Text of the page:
into all areas of business, fundamentally changing how
you operate and deliver value to customers.
It’s also a cultural change that requires organizations
to continually challenge the status quo, experiment,
and get comfortable with failure”. The Enterprises Project
Within this environment of change and innovation, it’s critically important to have a management team that is committed to improving its people. Forward-thinking managers understand the importance of modernizing the company culture towards one that is tolerant and open to change. This will be a core part of any digital transformation initiative.
Involving the entire organization in building this culture and mindset, will become the real challenge. Indeed, it’s so important that scalable agile frameworks (such as SAFe and Large Scale Scrum) put mindset and values to change-orientation and continuous improvement, at the center of their practices.
Becoming agile involves creating a culture focused on quality, collaboration, continuous improvement, and delivering quality products. For those who do not find success in their efforts to become agile, it can quickly become a dream of delusions or a romantic idea – a myth created by dreamers. But in reality, agility practices are not a recipe, or strict formula, describing what you must follow or do. It is instead a manifesto with values and principles that, together with the corresponding technology support, lead to success. It is a framework focused on people and quality, to generate continuous and improving value.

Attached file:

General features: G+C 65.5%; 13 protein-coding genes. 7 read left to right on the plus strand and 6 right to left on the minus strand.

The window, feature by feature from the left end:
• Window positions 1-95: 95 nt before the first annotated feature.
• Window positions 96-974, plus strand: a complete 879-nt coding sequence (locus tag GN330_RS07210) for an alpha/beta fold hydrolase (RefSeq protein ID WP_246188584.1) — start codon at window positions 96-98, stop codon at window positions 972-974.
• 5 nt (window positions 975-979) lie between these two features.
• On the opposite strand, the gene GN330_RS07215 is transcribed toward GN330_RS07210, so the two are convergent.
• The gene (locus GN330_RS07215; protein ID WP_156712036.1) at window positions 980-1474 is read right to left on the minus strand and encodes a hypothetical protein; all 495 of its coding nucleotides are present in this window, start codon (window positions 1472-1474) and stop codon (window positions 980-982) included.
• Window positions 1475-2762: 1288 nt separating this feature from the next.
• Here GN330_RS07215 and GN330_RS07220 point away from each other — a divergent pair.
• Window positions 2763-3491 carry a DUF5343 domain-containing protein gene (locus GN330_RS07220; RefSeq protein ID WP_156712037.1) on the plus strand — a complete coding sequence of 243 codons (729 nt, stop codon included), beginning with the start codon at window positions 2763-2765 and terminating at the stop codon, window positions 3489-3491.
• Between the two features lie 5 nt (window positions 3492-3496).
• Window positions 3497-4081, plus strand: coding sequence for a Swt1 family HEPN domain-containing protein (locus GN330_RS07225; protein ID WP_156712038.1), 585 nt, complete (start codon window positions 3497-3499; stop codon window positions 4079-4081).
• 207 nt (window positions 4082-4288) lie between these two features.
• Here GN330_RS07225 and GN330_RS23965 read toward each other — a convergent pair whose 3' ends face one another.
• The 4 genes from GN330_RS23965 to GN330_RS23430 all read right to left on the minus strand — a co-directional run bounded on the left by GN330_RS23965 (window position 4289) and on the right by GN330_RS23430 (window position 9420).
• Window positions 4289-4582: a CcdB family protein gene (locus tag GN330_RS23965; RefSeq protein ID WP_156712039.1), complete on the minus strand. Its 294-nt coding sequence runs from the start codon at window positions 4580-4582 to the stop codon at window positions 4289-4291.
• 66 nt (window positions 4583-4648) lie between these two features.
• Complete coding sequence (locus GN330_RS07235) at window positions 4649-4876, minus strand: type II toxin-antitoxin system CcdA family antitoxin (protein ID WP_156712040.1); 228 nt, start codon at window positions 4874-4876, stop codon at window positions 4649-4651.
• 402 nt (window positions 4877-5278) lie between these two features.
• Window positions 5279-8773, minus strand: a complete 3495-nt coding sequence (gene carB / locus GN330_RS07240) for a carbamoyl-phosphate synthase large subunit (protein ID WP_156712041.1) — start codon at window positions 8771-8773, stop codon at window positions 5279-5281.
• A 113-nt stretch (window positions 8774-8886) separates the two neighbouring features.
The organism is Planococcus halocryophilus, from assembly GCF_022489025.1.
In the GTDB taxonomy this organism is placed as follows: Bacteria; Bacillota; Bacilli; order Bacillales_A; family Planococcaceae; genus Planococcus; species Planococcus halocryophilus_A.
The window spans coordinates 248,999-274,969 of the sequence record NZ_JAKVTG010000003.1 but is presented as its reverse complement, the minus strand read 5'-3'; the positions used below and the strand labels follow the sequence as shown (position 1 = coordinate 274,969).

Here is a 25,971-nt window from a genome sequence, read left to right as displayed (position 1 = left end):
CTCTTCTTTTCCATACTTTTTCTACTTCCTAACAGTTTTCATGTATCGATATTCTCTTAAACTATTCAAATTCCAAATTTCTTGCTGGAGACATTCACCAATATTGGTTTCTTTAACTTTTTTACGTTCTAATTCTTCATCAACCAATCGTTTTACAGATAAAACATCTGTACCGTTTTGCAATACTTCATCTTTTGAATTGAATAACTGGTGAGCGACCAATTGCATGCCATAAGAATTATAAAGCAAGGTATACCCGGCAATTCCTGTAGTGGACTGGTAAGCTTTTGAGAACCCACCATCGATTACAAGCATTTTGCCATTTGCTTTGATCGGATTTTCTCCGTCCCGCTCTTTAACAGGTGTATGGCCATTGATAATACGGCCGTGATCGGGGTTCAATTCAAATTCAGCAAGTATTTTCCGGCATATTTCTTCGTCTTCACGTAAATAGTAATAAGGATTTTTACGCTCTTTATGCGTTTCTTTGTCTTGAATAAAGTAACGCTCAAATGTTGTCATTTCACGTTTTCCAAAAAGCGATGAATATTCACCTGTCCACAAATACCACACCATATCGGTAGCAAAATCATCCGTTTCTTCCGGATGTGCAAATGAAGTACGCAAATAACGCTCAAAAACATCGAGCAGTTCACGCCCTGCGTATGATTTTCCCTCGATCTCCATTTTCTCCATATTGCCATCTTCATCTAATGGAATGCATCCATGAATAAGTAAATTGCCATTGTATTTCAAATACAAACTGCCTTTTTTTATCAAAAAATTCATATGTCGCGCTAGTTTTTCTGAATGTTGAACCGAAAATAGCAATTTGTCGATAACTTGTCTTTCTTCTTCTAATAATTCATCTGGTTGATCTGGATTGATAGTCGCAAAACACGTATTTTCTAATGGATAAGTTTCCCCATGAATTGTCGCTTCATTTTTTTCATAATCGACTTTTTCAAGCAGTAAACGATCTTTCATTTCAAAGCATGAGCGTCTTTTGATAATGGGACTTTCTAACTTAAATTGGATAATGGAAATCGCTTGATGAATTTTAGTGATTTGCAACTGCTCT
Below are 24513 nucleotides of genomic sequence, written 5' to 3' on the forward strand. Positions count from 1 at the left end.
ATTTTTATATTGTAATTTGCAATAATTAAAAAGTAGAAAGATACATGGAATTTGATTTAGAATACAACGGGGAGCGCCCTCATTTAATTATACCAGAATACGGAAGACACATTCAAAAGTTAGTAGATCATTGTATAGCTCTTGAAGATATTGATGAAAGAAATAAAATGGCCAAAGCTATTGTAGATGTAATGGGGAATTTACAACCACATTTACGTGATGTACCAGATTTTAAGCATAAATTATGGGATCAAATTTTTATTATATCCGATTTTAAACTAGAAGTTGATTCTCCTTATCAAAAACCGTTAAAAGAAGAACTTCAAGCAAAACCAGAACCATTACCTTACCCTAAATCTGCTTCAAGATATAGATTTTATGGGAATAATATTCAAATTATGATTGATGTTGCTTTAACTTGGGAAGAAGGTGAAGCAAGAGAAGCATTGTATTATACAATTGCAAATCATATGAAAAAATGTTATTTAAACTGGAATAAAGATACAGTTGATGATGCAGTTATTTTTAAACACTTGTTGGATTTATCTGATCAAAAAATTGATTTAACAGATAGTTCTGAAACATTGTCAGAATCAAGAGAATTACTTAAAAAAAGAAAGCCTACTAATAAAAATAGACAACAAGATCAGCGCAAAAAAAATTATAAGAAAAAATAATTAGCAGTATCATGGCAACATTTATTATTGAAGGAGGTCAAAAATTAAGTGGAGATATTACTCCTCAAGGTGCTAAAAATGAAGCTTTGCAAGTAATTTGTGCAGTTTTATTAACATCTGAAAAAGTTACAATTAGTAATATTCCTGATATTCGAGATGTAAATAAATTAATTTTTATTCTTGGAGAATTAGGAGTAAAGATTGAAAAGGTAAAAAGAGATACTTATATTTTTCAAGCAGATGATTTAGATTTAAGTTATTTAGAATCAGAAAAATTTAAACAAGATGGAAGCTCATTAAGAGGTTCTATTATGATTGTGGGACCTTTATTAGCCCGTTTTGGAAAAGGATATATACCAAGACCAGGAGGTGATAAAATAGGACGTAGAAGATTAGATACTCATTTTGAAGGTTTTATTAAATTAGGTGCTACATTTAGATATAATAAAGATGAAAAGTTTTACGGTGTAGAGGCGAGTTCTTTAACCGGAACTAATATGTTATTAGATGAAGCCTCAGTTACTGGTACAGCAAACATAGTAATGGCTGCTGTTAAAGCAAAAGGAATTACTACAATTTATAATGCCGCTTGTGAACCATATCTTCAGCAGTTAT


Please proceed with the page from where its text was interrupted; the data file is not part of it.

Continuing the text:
Ask yourself, what is value? There is a known example which Agile trainers often use, where it is presented as a metaphor related to building a car. It uses the example of a request to build and deliver a car. As a development team, what would be the result of the first iteration?
Delivering value is the promise and the commitment. The order of each component depends on the needs of the client, but each component must be a reliable proof that the car is on the way, with the best structure, the best materials, including necessary tests. The ideal scenario is to set a small change first, and move forward to the next step.